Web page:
Someone mentioned that we are not the best judges of our own work. This raises a number of questions.
1) is that right?
2) if it is, then what does this imply?
3) and what do we do about it?
I have heard this expressed before, though of course, something being stated multiple times doesn't necessarily make it so.
Lets assume you and I are reasonably talented photographers, with something to offer the world. Some of our images have been admired. We normally present only our best work to the public, burying our mistakes.
Here's some real life examples and some fictional for your consideration.
We send some images to a gallery or magazine and they decide they like our work, please send more images of the same ilk. Thrilled, we do so, but of course, we had already sent our best images. The implication naturally is that anything else we send them is 'second rate', or to be more polite, not quite as strong as the first batch. Still, it's a chance for a show or publication, we are not likely to refuse. We gather together another batch of images. A couple that hadn't seemed good enough to work on, on second thought turn out to be very nice and we are pleased to be sending them. Others, even with work, are frankly just not as good as the first batch, but they wanted more and that's what they are going to get. Of course, we don't send them any real dogs - we do have our principles.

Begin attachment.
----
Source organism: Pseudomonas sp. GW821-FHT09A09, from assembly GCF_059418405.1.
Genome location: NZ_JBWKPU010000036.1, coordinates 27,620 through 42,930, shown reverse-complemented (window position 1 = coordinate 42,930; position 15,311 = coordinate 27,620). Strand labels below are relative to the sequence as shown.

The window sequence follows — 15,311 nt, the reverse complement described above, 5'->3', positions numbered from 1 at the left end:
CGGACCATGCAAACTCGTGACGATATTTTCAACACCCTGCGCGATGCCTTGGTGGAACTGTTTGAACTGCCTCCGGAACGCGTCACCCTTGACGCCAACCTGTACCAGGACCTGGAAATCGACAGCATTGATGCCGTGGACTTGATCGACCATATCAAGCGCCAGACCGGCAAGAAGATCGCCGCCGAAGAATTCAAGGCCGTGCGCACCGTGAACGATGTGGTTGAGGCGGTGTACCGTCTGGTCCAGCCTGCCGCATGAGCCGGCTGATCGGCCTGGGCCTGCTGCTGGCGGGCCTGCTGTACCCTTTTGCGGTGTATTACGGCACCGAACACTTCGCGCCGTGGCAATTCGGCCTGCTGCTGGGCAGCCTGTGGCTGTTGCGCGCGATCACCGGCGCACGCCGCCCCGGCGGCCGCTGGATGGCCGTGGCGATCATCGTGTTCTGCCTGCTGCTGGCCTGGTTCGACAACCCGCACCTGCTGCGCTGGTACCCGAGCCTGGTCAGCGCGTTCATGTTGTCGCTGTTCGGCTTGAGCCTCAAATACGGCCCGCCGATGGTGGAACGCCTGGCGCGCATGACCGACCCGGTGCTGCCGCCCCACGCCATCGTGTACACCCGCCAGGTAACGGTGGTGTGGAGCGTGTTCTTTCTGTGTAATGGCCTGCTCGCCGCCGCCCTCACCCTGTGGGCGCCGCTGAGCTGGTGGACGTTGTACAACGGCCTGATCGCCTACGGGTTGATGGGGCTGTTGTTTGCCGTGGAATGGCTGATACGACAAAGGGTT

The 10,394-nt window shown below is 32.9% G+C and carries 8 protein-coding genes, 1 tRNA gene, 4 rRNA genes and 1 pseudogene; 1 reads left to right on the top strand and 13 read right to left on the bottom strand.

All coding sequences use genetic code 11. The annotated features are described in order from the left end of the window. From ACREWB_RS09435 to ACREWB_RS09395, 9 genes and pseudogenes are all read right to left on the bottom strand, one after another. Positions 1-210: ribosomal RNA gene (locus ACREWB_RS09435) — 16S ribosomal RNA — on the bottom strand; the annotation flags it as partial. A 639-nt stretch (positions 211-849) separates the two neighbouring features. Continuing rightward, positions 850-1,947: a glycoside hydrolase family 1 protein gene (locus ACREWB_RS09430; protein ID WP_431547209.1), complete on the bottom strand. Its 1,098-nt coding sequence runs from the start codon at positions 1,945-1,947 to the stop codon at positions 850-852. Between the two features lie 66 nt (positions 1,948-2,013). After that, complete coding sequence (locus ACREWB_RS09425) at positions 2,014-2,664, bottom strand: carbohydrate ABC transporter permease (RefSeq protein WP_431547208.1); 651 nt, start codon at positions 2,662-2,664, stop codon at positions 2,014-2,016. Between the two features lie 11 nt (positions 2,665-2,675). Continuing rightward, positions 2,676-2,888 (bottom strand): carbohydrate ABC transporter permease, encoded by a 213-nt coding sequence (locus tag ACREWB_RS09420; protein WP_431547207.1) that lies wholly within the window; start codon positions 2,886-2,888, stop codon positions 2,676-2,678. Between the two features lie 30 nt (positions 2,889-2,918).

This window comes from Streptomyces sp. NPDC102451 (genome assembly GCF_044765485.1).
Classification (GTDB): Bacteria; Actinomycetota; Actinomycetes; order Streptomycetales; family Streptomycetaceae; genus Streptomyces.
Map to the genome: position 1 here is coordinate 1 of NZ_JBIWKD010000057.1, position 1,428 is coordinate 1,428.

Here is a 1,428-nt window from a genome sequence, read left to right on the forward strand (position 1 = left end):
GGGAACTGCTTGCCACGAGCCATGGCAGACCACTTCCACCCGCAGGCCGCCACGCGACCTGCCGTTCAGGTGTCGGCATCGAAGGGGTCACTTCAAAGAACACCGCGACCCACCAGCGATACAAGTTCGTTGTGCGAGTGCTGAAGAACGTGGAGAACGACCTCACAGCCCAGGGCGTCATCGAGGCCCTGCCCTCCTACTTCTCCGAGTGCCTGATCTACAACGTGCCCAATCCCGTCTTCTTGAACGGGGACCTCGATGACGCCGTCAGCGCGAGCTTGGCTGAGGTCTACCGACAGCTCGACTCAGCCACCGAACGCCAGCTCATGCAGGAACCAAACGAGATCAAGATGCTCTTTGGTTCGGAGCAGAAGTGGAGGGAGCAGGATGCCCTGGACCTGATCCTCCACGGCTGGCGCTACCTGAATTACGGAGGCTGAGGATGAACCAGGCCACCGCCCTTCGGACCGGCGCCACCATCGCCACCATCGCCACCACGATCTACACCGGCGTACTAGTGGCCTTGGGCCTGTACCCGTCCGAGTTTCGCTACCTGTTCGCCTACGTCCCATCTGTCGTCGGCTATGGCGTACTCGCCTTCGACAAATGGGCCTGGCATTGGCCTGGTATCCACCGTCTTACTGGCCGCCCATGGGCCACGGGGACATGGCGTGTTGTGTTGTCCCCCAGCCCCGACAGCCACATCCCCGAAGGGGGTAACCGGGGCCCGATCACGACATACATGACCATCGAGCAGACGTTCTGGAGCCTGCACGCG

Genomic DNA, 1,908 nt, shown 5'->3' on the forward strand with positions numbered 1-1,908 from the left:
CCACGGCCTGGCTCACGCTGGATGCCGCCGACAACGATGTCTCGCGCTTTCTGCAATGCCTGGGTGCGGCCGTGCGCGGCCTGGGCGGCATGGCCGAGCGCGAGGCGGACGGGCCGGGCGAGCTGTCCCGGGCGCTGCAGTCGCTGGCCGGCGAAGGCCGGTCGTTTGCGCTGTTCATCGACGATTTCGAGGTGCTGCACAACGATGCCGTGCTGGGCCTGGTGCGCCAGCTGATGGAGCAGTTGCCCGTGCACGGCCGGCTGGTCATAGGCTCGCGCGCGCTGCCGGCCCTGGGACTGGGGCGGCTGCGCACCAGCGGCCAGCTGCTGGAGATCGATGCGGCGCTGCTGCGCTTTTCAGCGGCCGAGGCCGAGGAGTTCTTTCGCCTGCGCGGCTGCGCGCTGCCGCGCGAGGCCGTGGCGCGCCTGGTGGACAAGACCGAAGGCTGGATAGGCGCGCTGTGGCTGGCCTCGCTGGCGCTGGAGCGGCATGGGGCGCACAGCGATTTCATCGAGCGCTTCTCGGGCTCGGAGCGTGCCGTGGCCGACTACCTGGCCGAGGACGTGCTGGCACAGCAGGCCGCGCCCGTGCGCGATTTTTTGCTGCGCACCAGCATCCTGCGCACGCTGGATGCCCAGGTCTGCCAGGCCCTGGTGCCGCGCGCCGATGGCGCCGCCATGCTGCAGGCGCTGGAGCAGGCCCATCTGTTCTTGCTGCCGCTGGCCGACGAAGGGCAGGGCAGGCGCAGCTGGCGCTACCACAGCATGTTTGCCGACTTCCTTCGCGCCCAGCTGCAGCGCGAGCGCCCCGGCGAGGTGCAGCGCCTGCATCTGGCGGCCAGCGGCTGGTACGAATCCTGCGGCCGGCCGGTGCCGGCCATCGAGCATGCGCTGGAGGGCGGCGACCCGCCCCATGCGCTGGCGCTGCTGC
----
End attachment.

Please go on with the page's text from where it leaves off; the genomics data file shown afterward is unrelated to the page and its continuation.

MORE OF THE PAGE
Lo and behold, our curator or editor rejects some of the original batch and publishes or shows some of the 'also rans' sent out in the second batch. We respect the skill and opinion and eye of this person who rejected our better images and accepted our weaker ones. We have to come to terms with this. Perhaps the opening statement about us not knowing our best work is right.
First, let me make some bold statements.
A dog is a dog is a dog - if we think it's a bad image, chances are every body else in the know agrees. That's not to say that these images might not get positive feedback - no matter how bad they are, they may be better than the images our friend can take and so he's enthusiastic about them. Perhaps the person looking at them doesn't have an educated eye and simply doesn't notice the compositional or technical flaws which are so glaring to us. Still, a skilled viewer is likely to see the same fatal flaws we do. Flaws don't fade with time, they amplify.